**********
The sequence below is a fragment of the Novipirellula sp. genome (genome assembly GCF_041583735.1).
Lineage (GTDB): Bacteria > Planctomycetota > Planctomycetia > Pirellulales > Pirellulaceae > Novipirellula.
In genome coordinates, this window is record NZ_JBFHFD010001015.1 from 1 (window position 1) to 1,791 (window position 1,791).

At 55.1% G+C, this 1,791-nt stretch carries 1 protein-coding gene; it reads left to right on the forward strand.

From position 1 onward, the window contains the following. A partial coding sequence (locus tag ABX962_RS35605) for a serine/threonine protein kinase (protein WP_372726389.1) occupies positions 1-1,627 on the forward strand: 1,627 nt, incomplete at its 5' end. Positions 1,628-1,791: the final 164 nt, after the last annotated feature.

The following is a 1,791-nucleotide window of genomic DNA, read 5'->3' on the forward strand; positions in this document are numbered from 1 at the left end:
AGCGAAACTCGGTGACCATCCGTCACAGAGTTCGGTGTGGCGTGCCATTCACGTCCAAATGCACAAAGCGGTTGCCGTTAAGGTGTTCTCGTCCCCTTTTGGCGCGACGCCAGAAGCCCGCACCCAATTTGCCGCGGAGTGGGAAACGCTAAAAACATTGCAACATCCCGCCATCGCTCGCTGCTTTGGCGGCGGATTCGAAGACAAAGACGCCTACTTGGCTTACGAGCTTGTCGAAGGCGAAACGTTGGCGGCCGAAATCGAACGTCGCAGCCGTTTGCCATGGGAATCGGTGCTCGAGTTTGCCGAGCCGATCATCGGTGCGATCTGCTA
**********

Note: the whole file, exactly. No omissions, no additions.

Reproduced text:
The sequence below is a fragment of the Novipirellula sp. genome (genome assembly GCF_041583735.1).
Lineage (GTDB): Bacteria > Planctomycetota > Planctomycetia > Pirellulales > Pirellulaceae > Novipirellula.
In genome coordinates, this window is record NZ_JBFHFD010001015.1 from 1 (window position 1) to 1,791 (window position 1,791).

At 55.1% G+C, this 1,791-nt stretch carries 1 protein-coding gene; it reads left to right on the forward strand.

From position 1 onward, the window contains the following. A partial coding sequence (locus tag ABX962_RS35605) for a serine/threonine protein kinase (protein WP_372726389.1) occupies positions 1-1,627 on the forward strand: 1,627 nt, incomplete at its 5' end. Positions 1,628-1,791: the final 164 nt, after the last annotated feature.

The following is a 1,791-nucleotide window of genomic DNA, read 5'->3' on the forward strand; positions in this document are numbered from 1 at the left end:
AGCGAAACTCGGTGACCATCCGTCACAGAGTTCGGTGTGGCGTGCCATTCACGTCCAAATGCACAAAGCGGTTGCCGTTAAGGTGTTCTCGTCCCCTTTTGGCGCGACGCCAGAAGCCCGCACCCAATTTGCCGCGGAGTGGGAAACGCTAAAAACATTGCAACATCCCGCCATCGCTCGCTGCTTTGGCGGCGGATTCGAAGACAAAGACGCCTACTTGGCTTACGAGCTTGTCGAAGGCGAAACGTTGGCGGCCGAAATCGAACGTCGCAGCCGTTTGCCATGGGAATCGGTGCTCGAGTTTGCCGAGCCGATCATCGGTGCGATCTGCTA